Spring Sports

By: Hannah Sayre

For several students, February means that it’s time to start thinking about spring sports. At South, spring has more varsity sports than either fall or winter. Baseball, softball, tennis, track, golf and lacrosse all run from March to May. There are lots of sports, but where is the student spirit?

A Friday night in September or October means football or soccer, sometimes both. In the winter, it’s all about basketball. Students from all different groups and grades regularly attend these sporting events dressing up in the nightly theme and carrying signs to support their friends. But in the spring, South’s tightly-packed, enthusiastic and loud student sections seemingly vanish.

“I would guess around five students show up to watch our games,” senior Thu Le, who plays on South’s varsity girls’ tennis team, said. “I think there were a couple occasions where there was a group of students.”

For baseball, it’s even fewer.

“If I had to make a guess on how many students usually show up to one of our baseball games I would say maybe one or two — not that many at all,” sophomore Kaden Miller said, who plays on South’s baseball team in the spring.

Students pointed to the reality that going to high school games is motivated by the social intent as much as it is by interest and enthusiasm in actually watching the sport.

“Kids go to the basketball, football and soccer games because other kids go,” said sophomore Eloise McFarlane, who regularly attends fall and winter sports games with her friends. “Those are the games that everyone goes to in high school. It’s just a high school tradition and it’s what’s cool.”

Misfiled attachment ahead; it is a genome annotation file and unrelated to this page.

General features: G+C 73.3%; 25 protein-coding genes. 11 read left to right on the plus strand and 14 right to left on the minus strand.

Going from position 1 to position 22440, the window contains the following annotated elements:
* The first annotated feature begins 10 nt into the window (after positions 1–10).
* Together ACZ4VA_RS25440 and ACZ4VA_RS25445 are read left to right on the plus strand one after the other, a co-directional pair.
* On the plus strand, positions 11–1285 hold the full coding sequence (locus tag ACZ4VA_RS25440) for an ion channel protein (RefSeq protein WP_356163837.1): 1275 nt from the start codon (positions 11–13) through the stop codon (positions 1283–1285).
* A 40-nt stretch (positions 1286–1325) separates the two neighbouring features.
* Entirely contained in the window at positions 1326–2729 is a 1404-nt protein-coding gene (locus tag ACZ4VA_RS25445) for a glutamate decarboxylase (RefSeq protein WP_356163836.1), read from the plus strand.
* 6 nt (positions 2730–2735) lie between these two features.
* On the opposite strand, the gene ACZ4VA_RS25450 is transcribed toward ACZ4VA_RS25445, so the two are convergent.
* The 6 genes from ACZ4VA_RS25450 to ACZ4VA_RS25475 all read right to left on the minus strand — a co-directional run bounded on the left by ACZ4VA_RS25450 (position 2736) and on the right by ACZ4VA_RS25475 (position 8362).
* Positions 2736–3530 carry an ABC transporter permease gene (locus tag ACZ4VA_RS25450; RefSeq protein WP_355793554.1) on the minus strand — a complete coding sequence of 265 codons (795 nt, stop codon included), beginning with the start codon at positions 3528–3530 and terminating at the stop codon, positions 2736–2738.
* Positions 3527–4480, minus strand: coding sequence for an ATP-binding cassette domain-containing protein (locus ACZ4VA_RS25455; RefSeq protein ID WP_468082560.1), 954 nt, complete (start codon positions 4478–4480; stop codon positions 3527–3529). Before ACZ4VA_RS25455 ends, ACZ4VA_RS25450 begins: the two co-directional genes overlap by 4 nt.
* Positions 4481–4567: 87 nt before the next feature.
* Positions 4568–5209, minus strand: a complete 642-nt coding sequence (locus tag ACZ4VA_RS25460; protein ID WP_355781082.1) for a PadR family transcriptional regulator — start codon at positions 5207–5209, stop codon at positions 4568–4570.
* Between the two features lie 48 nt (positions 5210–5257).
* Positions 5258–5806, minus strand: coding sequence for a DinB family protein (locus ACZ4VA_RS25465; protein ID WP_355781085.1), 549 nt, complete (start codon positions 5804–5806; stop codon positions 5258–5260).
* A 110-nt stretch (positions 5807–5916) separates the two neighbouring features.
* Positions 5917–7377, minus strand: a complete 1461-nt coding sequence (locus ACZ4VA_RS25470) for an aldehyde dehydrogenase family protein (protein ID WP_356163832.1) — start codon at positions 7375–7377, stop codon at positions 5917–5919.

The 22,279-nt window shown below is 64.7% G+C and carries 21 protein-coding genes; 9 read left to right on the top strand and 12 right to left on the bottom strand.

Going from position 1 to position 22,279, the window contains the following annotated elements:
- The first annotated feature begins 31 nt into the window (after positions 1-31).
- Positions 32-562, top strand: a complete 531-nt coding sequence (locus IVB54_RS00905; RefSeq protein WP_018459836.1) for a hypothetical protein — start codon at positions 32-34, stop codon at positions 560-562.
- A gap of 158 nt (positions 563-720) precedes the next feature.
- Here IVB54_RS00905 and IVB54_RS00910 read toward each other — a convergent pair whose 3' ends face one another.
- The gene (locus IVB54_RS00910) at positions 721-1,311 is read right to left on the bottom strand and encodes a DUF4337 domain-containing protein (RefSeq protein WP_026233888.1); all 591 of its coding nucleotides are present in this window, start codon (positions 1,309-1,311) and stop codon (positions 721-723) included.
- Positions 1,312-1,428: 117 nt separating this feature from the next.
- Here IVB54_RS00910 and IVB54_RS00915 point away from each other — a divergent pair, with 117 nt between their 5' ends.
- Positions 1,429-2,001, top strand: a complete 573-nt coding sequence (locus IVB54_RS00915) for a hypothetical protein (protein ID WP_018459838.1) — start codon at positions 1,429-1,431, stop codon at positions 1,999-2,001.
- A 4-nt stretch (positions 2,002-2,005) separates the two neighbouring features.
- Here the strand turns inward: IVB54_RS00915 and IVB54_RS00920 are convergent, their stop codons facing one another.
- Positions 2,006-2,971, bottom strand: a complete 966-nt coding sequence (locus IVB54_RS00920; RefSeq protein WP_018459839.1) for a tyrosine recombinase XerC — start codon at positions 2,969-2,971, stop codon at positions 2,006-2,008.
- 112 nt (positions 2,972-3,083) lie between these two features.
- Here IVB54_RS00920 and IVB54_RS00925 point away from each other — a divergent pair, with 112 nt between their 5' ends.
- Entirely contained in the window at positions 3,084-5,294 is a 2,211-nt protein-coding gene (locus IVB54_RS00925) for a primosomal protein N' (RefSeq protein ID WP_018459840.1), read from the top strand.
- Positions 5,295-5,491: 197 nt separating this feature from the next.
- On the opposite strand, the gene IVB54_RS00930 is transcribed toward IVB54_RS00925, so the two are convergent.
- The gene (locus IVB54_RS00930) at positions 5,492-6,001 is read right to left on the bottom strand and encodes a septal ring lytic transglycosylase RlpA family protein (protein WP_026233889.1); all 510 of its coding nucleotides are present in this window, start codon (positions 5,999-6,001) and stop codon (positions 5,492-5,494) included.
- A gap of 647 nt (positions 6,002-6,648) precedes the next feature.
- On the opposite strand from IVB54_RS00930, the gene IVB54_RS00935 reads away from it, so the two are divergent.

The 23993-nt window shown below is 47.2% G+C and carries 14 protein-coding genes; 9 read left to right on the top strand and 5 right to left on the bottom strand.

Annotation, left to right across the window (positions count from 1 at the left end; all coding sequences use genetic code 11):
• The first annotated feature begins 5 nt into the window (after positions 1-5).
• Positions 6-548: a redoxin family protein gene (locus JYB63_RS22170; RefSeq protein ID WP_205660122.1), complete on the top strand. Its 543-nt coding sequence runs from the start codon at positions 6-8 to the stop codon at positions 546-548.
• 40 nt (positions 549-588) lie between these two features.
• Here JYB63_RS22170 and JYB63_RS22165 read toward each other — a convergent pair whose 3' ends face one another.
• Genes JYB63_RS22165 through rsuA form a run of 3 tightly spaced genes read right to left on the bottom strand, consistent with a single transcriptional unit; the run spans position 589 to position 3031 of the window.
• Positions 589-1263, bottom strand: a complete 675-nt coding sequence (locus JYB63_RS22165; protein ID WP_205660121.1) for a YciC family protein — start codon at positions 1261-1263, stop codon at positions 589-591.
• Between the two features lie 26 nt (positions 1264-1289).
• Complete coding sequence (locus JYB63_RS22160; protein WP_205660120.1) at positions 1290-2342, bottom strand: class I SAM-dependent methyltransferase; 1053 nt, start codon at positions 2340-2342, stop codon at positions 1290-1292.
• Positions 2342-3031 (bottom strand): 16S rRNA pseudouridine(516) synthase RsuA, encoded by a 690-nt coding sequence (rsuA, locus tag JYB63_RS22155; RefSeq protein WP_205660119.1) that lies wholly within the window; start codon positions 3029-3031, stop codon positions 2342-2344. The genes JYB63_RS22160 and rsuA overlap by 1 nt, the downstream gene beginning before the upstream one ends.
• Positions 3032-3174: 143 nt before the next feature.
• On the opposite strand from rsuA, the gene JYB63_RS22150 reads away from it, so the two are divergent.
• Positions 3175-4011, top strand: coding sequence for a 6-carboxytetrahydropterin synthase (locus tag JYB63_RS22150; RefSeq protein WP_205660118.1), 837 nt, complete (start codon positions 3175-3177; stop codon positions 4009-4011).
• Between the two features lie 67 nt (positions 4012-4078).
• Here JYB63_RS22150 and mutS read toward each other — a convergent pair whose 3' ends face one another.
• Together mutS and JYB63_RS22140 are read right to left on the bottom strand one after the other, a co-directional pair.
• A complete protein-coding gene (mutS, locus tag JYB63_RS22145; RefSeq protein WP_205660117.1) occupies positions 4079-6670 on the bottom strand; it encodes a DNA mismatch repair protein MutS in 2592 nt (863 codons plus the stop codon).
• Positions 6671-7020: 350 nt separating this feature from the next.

Football and basketball are the most heavily broadcast and viewed sports in the nation, and this truth remains in the realm of high school.

“Tennis and track are individual sports so you’d go to watch one or two people play instead of an entire team,” senior Kiana Travers said. “And I think that that’s less appealing to people. This year, though, I want to go to more games in the spring. They deserve just as much attention.”

Although spring sports athletes at South would love to see a stronger student fanbase at their home games, it has been a constant for years that football, basketball and soccer get the most student attention. This year, however, a group of seniors plans to create a student spirit legacy for their class by making an appearance at at least one of every sports game, including those in the spring.

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